Wednesday, August 8, 2012

Roger Walsh's Eight "Therapeutic Lifestyle Changes" for Increased Well-Being

This brief article from 's Single at Heart blog (at Psych Central) looks at eight lifestyle changes recommended by Roger Walsh - personal friend and physician for Ken Wilber - that are better than drugs or therapy. There's not doubt each of these is better than drugs, but I won't go so far as these suggestions are better than good therapy. There are many things that simple lifestyle changes cannot address, such as trauma of various forms. 

Still, it's a good list. These are things that are part of building resilience to stress and illness, and part of the coping strategies I teach to my clients (so Roger, some of us are doing this!).

The whole article is linked to below. And if you didn't notice, this blog is focused on single people

lifestyle changes 
Roger Walsh is not a specialist. He is a University of California professor of psychiatry with degrees in neuroscience, psychology, physiology, and medicine, and joint appointments in anthropology and philosophy in addition to his primary appointment in Psychiatry and Human Behavior.

On the basis of all that, and maybe also his stint as a circus acrobat, he has a big tip for you: make some lifestyle changes!

If you are a reader of writings on happiness and self-help, many of Walsh’s tips will sound familiar. What is different is where Walsh is coming from. He’s a mental health professional telling other mental health professionals that they just don’t get it about the profound importance of what he calls TLCtherapeutic lifestyle change.

In fact, on the basis of scientific evidence, he believes that some of these TLCs are more effective than drugs or therapy. What’s more,
“Unlike both psychotherapy and pharmacotherapy, they are free of stigma and can even confer social benefits and social esteem.”
Professor Walsh is not anti-therapy. Well, not any more. As he explained to a reporter for a publication of the University of California at Riverside,
“I went into therapy because I didn’t have much faith that it really worked, and I wanted to see for myself,” he says. “A couple years later, I staggered out of there a very different person. It was perhaps the most transformative experience of my life.”
Without further ado, here are Professor Walsh’s Big Eight TLCs (not in any particular order), from his article in the October 2011 American Psychologist, “Lifestyle and mental health”:
  1. Time in nature
  2. Relaxation and stress management
  3. Service to others
  4. Relationships
  5. Recreation
  6. Nutrition and diet
  7. Exercise
  8. Spiritual or religious involvement
From what I have learned about people who are single, and especially those who are single at heart, I think that the suggestion to spend more time in nature is especially likely to resonate. I also especially appreciated that Walsh’s section on relationships begins with a paean not to coupledom but to friendship.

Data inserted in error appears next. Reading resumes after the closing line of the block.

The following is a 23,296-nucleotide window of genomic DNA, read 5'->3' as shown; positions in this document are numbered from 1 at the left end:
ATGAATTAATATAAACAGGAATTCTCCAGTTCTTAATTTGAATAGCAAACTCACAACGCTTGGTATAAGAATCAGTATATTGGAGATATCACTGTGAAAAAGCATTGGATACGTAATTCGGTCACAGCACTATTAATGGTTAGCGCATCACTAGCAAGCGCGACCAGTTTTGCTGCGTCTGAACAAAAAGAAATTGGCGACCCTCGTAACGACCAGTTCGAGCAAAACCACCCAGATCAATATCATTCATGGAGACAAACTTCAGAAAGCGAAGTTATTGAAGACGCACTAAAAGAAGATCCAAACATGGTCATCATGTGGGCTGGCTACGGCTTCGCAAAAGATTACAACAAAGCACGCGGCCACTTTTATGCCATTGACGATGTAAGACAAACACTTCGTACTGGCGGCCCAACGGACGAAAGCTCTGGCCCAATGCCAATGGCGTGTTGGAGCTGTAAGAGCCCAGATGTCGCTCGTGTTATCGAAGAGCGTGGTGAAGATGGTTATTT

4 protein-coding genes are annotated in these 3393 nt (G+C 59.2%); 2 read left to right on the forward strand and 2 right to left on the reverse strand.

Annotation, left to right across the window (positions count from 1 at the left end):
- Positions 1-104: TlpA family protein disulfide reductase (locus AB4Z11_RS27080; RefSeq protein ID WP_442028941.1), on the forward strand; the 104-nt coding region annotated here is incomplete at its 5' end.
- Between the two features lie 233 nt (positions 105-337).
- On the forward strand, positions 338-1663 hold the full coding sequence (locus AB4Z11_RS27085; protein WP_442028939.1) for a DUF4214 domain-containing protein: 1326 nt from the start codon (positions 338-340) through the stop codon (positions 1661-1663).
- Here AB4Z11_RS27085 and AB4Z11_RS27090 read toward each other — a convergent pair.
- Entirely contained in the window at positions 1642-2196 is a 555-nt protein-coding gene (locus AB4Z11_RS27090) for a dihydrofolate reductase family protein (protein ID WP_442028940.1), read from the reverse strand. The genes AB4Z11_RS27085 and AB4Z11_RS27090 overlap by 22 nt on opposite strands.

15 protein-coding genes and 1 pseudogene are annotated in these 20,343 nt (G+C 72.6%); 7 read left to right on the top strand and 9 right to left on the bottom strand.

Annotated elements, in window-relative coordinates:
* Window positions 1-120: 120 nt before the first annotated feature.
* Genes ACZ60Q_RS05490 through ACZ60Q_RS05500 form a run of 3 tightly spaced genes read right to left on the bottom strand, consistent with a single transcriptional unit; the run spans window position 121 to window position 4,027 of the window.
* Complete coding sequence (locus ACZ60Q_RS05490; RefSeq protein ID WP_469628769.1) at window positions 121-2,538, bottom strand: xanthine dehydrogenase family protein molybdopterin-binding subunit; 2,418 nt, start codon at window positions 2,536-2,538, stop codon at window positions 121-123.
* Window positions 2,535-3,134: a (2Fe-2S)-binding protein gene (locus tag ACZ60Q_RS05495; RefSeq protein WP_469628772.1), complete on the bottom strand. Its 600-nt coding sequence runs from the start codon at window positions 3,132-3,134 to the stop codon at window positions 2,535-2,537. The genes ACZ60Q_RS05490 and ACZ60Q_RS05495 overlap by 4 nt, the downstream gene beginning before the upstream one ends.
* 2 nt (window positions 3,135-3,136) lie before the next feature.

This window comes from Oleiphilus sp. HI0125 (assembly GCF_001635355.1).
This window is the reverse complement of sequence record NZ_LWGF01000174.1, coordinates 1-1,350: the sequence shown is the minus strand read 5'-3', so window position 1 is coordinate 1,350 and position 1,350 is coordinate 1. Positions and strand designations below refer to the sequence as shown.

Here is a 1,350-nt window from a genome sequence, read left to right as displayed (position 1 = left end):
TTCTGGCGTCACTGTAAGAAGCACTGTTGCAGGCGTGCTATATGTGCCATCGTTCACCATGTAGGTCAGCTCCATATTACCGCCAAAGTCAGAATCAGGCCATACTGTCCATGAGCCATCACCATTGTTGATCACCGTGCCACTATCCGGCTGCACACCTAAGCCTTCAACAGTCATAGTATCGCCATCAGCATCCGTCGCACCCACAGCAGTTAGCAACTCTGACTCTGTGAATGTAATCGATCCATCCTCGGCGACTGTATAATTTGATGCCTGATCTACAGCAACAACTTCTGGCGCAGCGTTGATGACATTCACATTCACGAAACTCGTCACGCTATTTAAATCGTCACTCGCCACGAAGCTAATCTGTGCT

Here is the abstract for the original article, which is available online.
Mental health professionals have significantly underestimated the importance of lifestyle factors (a) as contributors to and treatments for multiple psychopathologies, (b) for fostering individual and social well-being, and (c) for preserving and optimizing cognitive function. Consequently, therapeutic lifestyle changes (TLCs) are underutilized despite considerable evidence of their effectiveness in both clinical and normal populations. TLCs are sometimes as effective as either psychotherapy or pharmacotherapy and can offer significant therapeutic advantages. Important TLCs include exercise, nutrition and diet, time in nature, relationships, recreation, relaxation and stress management, religious or spiritual involvement, and service to others. This article reviews research on their effects and effectiveness; the principles, advantages, and challenges involved in implementing them; and the forces (economic, institutional, and professional) hindering their use. Where possible, therapeutic recommendations are distilled into easily communicable principles, because such ease of communication strongly influences whether therapists recommend and patients adopt interventions. Finally, the article explores the many implications of contemporary lifestyles and TLCs for individuals, society, and health professionals. In the 21st century, therapeutic lifestyles may need to be a central focus of mental, medical, and public health.

Full Citation:
Walsh, R. (2011, Oct). Lifestyle and Mental Health. American Psychologist, Vol. 66, No. 7, 579–592. DOI: 10.1037/a0021769

1 comment:

Christina Martin said...

I'd say those qualifications you listed do indeed qualify Dr. Walsh as a specialist. I just heard of him today and set out to read a little more about the 8 TLCs. I think there are a couple I would add to his list (learning/growth and accomplishment), but I think it's a very useful list just the same. Thanks for posting it.